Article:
If you’re keen to check out Gutenberg, play around with it on a testing or development site. Follow one of these detailed guides for how to set up a local testing/staging site:

Once you’ve got a local/testing/staging site set up and ready to go, head over to the WordPress repository and download Gutenberg.

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As with any other plugin, navigate to Plugins > Add New and upload the .zip folder. Once the installation is complete, navigate to Posts and click Add New. A drop-down menu will appear, asking whether you’d like to use the Classic Editor or Gutenberg. In selecting the Gutenberg editor, you’ll start with a blank canvas and can start building your post from scratch.

 

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Alternately, you’ll find a new menu item called Gutenberg, just below settings.

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If you’d like to read more about the Gutenberg project, click on Documentation and you’ll be sent to the Gutenberg handbook on the WordPress repository. If you’d like to share your thoughts and opinions about Gutenberg, or to ask a support question, click on Feedback. To start playing around with the editor, click on Demo. This will open up an already set up demo post with a number of different blocks already styled and ready to go.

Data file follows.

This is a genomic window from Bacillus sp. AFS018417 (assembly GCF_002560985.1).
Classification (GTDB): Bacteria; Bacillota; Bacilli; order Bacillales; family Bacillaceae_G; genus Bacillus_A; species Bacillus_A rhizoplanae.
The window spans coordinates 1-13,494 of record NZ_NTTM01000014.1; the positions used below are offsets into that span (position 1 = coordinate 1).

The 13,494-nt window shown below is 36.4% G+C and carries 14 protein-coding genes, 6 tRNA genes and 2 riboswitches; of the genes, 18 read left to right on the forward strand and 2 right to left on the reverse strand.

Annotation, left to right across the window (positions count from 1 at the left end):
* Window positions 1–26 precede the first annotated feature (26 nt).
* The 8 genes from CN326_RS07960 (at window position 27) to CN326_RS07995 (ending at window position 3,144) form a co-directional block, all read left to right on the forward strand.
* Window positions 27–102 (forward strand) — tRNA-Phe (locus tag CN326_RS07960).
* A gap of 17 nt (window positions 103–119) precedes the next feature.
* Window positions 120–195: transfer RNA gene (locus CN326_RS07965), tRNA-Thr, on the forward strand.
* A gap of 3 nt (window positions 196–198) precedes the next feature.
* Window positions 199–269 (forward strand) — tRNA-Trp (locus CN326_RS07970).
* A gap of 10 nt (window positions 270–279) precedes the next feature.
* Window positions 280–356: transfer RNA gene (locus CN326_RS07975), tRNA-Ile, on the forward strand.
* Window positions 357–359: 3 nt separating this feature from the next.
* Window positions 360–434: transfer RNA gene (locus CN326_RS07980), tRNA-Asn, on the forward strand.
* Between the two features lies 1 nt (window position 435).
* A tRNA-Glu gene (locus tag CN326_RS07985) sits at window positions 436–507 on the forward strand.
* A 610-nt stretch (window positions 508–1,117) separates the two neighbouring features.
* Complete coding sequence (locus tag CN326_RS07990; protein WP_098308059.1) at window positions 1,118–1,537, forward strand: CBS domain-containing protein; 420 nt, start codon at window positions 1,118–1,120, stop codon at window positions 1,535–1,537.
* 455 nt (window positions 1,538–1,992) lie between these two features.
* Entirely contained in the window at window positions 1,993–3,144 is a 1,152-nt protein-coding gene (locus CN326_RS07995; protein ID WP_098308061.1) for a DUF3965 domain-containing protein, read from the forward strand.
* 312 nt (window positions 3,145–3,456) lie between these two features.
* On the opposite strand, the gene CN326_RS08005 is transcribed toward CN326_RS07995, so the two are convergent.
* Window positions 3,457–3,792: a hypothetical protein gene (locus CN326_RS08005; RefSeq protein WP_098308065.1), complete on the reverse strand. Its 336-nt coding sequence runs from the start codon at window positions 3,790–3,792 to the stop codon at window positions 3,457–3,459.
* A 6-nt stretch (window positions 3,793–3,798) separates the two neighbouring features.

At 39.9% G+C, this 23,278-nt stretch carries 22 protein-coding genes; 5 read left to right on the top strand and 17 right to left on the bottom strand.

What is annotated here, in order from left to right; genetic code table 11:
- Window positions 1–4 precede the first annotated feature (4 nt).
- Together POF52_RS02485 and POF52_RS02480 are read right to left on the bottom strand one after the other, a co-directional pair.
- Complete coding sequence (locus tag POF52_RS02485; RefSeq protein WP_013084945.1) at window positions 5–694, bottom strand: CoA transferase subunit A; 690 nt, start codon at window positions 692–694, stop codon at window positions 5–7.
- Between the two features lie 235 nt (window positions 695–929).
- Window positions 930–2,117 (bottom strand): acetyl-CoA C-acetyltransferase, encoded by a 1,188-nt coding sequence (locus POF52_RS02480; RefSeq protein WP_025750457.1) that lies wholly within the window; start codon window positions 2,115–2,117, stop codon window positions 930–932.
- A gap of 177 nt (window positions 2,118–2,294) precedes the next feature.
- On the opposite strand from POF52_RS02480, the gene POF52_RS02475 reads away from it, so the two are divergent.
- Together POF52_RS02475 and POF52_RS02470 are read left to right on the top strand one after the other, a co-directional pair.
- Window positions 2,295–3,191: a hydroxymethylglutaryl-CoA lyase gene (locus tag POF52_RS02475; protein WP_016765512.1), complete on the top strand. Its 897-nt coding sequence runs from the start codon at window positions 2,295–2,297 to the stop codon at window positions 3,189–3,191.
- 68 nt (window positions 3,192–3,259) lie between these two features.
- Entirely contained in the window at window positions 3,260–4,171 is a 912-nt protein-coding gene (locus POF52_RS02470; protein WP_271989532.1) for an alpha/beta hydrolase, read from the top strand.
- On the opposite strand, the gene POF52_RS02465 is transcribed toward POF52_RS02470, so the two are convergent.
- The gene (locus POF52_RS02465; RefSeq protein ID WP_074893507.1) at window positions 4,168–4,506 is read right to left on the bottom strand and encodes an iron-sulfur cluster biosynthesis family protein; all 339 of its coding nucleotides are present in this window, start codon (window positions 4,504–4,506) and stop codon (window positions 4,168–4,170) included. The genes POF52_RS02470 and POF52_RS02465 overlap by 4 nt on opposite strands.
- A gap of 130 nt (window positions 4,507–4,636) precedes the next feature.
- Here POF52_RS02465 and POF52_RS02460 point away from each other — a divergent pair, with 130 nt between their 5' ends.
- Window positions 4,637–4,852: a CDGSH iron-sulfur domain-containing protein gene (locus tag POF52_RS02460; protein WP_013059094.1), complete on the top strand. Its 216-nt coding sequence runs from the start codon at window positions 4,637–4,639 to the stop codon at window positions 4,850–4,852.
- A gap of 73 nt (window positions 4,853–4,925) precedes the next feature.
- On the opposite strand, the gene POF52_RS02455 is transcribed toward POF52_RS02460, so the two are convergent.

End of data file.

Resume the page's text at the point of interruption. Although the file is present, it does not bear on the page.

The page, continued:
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Before we continue, have a look at the two different editors, Classic and Gutenberg, side by side.

The first thing that jumps out is that there’s so much more space to write. Also, as the right-hand side toolbar display shows and hides by clicking Settings (the gear icon), there’s a real sense of distraction-free writing, and Gutenberg almost feels like Calmly Writer in a way. This notion of additional space will certainly help those composing posts on smaller screens.